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Vote scanners still face doubts  (CO)
John Ingold    Denver Post   17 February 2008

A state board says the Hart machines are too likely to count stray marks as votes, the same problem that got them decertified last year.

The machine used to count paper ballots in a large majority of Colorado's counties must overcome a sizable hurdle if it is to be recertified for use in this year's elections.

According to new reports released Friday evening by the state's voting machine testing board, the ballot scanning machines from Hart InterCivic continue to suffer from the same problems that led them to be decertified last year.

The machines, known as optical scanners, too often read stray marks as votes, even if they are just the tiny dots from somebody resting a pen on the ballot before marking a box, according to the reports.

The machines, which are used in 47 of Colorado's 64 counties, were re-tested this year as part of a sped-up recertification process with a software upgrade that was supposed to fix the original problem.

Secretary of State Mike Coffman will hold a public hearing Thursday on the recertification process for the Hart machines, as well as machines from two other companies that were decertified. He said he will announce his decision on whether to recertify the machines on Feb. 25.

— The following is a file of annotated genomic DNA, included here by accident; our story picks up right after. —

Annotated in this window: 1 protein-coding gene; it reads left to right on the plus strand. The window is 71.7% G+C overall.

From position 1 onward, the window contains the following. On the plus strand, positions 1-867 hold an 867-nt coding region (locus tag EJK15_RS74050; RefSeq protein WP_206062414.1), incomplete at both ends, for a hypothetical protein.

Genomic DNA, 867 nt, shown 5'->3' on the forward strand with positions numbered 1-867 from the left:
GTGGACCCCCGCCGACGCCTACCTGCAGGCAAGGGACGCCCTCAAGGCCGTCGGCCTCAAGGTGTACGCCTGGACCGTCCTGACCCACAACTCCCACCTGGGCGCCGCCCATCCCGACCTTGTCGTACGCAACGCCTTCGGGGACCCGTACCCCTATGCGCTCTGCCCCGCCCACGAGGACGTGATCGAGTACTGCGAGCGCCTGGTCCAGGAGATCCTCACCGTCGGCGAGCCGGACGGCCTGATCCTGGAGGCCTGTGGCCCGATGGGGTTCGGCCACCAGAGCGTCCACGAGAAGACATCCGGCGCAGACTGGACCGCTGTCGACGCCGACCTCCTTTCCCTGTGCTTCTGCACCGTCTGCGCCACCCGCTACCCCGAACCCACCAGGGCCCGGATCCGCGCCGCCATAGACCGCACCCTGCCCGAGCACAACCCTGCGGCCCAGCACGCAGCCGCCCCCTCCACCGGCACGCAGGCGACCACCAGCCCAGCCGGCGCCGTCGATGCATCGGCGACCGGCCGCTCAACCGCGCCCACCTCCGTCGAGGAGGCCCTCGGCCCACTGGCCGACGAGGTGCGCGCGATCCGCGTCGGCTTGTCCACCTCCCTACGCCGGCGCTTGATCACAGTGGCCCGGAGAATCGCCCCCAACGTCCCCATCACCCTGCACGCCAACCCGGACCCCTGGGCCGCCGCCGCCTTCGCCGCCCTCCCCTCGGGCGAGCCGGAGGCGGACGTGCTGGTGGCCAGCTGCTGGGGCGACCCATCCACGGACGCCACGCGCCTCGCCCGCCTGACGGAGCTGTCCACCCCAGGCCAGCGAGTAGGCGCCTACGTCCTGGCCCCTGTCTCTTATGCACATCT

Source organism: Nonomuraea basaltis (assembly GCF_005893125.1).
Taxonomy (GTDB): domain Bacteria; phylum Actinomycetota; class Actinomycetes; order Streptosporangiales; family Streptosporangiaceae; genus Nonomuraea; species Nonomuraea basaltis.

"It is by no means a final decision," Coffman said of the testing board's report. "The final decision will be mine to make."

Recertifying optical scanners and especially Hart's optical scanners is critical to being able to hold an election in Colorado this year. Gov. Bill Ritter and legislative leaders intend to push a measure that would require a paper-ballot system for the election, after fears over the accuracy and security of electronic voting terminals.

If the Hart optical scanners are not recertified, counties would either have to buy costly new machines or count ballots by hand.

The testing board suggested two procedures for election judges and voters to carefully examine the ballots for stray marks before scanning them. Douglas County Clerk Jack Arrowsmith, whose county uses Hart machines, said those procedures mirror what his county already does to ensure accuracy.

"It looks like it's going to ask us to do some additional work, and I think we're going to be able to do that," he said.

Hart spokesman Peter Lichtenheld said the risk of counting stray marks exists with all optical scan systems but is minimal.

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